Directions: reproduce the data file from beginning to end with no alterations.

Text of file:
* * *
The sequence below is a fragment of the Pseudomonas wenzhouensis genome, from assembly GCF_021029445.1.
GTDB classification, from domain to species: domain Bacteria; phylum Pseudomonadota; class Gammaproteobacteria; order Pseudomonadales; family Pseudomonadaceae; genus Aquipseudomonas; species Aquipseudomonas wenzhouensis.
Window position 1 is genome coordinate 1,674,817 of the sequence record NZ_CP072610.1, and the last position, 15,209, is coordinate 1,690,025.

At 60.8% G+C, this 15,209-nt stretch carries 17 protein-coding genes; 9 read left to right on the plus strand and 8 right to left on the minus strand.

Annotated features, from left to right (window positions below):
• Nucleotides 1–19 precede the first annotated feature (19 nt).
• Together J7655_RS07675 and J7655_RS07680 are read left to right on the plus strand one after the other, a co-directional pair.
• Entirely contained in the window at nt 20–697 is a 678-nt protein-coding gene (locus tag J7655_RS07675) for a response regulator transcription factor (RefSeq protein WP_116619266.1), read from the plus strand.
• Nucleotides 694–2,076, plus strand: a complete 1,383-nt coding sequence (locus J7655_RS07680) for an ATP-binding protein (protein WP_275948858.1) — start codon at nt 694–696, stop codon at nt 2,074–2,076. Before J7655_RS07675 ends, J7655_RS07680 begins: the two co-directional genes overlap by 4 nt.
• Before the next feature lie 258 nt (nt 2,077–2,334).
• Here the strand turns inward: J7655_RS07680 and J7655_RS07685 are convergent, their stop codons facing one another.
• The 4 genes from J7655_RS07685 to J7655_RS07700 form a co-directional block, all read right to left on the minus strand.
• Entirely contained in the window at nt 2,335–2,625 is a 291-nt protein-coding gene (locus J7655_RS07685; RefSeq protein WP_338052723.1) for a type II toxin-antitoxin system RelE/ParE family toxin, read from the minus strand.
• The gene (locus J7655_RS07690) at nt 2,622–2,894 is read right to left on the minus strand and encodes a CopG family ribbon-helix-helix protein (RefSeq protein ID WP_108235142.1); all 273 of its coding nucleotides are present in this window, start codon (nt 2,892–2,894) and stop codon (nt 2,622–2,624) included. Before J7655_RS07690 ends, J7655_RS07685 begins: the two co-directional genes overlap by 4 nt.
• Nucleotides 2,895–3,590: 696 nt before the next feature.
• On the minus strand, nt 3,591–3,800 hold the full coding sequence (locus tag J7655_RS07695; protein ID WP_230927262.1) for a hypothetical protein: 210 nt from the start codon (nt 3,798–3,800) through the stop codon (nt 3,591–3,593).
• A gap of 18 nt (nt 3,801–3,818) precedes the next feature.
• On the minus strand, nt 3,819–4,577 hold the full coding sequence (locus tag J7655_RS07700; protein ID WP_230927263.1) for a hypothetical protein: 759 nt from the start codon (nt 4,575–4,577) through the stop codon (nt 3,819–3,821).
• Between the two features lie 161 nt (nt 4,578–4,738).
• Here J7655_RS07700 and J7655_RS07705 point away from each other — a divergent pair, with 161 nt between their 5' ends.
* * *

The sequence below is a fragment of the Pseudomonas wenzhouensis genome, from assembly GCF_021029445.1.
GTDB classification, from domain to species: domain Bacteria; phylum Pseudomonadota; class Gammaproteobacteria; order Pseudomonadales; family Pseudomonadaceae; genus Aquipseudomonas; species Aquipseudomonas wenzhouensis.
Window position 1 is genome coordinate 1,674,817 of the sequence record NZ_CP072610.1, and the last position, 15,209, is coordinate 1,690,025.

At 60.8% G+C, this 15,209-nt stretch carries 17 protein-coding genes; 9 read left to right on the plus strand and 8 right to left on the minus strand.

Annotated features, from left to right (window positions below):
• Nucleotides 1–19 precede the first annotated feature (19 nt).
• Together J7655_RS07675 and J7655_RS07680 are read left to right on the plus strand one after the other, a co-directional pair.
• Entirely contained in the window at nt 20–697 is a 678-nt protein-coding gene (locus tag J7655_RS07675) for a response regulator transcription factor (RefSeq protein WP_116619266.1), read from the plus strand.
• Nucleotides 694–2,076, plus strand: a complete 1,383-nt coding sequence (locus J7655_RS07680) for an ATP-binding protein (protein WP_275948858.1) — start codon at nt 694–696, stop codon at nt 2,074–2,076. Before J7655_RS07675 ends, J7655_RS07680 begins: the two co-directional genes overlap by 4 nt.
• Before the next feature lie 258 nt (nt 2,077–2,334).
• Here the strand turns inward: J7655_RS07680 and J7655_RS07685 are convergent, their stop codons facing one another.
• The 4 genes from J7655_RS07685 to J7655_RS07700 form a co-directional block, all read right to left on the minus strand.
• Entirely contained in the window at nt 2,335–2,625 is a 291-nt protein-coding gene (locus J7655_RS07685; RefSeq protein WP_338052723.1) for a type II toxin-antitoxin system RelE/ParE family toxin, read from the minus strand.
• The gene (locus J7655_RS07690) at nt 2,622–2,894 is read right to left on the minus strand and encodes a CopG family ribbon-helix-helix protein (RefSeq protein ID WP_108235142.1); all 273 of its coding nucleotides are present in this window, start codon (nt 2,892–2,894) and stop codon (nt 2,622–2,624) included. Before J7655_RS07690 ends, J7655_RS07685 begins: the two co-directional genes overlap by 4 nt.
• Nucleotides 2,895–3,590: 696 nt before the next feature.
• On the minus strand, nt 3,591–3,800 hold the full coding sequence (locus tag J7655_RS07695; protein ID WP_230927262.1) for a hypothetical protein: 210 nt from the start codon (nt 3,798–3,800) through the stop codon (nt 3,591–3,593).
• A gap of 18 nt (nt 3,801–3,818) precedes the next feature.
• On the minus strand, nt 3,819–4,577 hold the full coding sequence (locus tag J7655_RS07700; protein ID WP_230927263.1) for a hypothetical protein: 759 nt from the start codon (nt 4,575–4,577) through the stop codon (nt 3,819–3,821).
• Between the two features lie 161 nt (nt 4,578–4,738).
• Here J7655_RS07700 and J7655_RS07705 point away from each other — a divergent pair, with 161 nt between their 5' ends.